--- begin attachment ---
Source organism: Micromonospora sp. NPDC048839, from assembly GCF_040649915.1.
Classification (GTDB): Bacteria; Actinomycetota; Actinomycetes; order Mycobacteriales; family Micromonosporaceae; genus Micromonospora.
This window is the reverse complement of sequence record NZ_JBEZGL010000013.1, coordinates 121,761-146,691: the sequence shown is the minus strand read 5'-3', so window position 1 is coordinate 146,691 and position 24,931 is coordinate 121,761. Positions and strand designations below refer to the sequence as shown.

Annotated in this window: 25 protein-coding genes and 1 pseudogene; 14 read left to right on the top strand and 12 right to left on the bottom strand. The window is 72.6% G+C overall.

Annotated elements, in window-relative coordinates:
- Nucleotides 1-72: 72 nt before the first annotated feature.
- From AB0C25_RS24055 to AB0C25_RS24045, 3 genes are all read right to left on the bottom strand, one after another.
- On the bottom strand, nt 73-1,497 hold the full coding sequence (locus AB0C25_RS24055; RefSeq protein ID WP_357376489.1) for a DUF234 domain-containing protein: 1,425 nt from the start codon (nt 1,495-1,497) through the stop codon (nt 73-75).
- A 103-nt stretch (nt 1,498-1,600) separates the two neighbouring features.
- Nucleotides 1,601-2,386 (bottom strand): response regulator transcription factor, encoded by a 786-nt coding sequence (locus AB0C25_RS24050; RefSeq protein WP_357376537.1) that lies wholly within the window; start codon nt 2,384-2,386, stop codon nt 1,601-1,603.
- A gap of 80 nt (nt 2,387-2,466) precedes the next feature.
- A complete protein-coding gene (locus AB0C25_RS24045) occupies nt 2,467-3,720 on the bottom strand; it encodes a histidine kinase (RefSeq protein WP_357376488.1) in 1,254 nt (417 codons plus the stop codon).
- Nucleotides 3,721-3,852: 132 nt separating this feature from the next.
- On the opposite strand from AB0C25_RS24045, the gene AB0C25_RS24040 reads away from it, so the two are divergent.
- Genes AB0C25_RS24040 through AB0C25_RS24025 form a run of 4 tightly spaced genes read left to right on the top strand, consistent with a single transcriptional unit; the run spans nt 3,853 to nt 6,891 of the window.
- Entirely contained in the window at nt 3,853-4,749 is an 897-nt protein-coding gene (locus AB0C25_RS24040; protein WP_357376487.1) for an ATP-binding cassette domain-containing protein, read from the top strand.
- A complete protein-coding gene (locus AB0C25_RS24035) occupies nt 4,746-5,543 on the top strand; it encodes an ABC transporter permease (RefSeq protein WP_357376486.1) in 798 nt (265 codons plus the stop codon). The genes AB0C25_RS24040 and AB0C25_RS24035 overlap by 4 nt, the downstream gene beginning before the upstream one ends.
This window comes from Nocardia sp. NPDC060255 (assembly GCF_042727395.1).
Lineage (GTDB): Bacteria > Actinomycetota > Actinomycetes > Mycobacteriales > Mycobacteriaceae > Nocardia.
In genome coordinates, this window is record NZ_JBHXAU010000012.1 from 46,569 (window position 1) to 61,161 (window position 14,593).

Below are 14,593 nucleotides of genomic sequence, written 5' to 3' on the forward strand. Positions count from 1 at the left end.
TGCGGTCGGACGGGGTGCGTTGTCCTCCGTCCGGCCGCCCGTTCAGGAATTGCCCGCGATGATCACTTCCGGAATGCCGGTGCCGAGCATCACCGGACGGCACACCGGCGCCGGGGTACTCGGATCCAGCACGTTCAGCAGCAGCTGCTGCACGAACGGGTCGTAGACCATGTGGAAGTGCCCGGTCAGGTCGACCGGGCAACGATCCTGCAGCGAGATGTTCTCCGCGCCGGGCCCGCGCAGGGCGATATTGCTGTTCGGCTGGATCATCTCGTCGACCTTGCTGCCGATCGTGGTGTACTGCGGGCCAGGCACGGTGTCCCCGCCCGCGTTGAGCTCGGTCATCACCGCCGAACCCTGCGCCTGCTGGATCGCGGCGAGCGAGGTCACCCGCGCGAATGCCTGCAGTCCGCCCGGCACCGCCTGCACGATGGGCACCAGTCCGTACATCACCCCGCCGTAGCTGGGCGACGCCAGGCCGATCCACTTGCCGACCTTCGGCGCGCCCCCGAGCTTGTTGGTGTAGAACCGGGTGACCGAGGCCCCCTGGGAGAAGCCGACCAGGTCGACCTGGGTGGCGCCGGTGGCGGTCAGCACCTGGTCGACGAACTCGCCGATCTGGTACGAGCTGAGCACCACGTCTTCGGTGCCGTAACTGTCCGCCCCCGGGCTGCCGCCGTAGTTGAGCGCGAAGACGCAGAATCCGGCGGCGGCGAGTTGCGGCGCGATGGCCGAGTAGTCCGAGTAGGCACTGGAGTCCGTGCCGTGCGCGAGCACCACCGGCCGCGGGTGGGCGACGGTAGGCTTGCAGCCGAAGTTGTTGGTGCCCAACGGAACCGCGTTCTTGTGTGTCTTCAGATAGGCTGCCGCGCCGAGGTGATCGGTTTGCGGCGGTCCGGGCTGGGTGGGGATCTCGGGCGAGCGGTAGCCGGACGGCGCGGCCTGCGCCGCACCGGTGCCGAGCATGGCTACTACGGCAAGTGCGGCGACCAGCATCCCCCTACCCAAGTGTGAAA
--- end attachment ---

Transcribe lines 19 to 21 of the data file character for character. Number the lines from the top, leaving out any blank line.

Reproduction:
Lineage (GTDB): Bacteria > Actinomycetota > Actinomycetes > Mycobacteriales > Mycobacteriaceae > Nocardia.
In genome coordinates, this window is record NZ_JBHXAU010000012.1 from 46,569 (window position 1) to 61,161 (window position 14,593).

Below are 14,593 nucleotides of genomic sequence, written 5' to 3' on the forward strand. Positions count from 1 at the left end.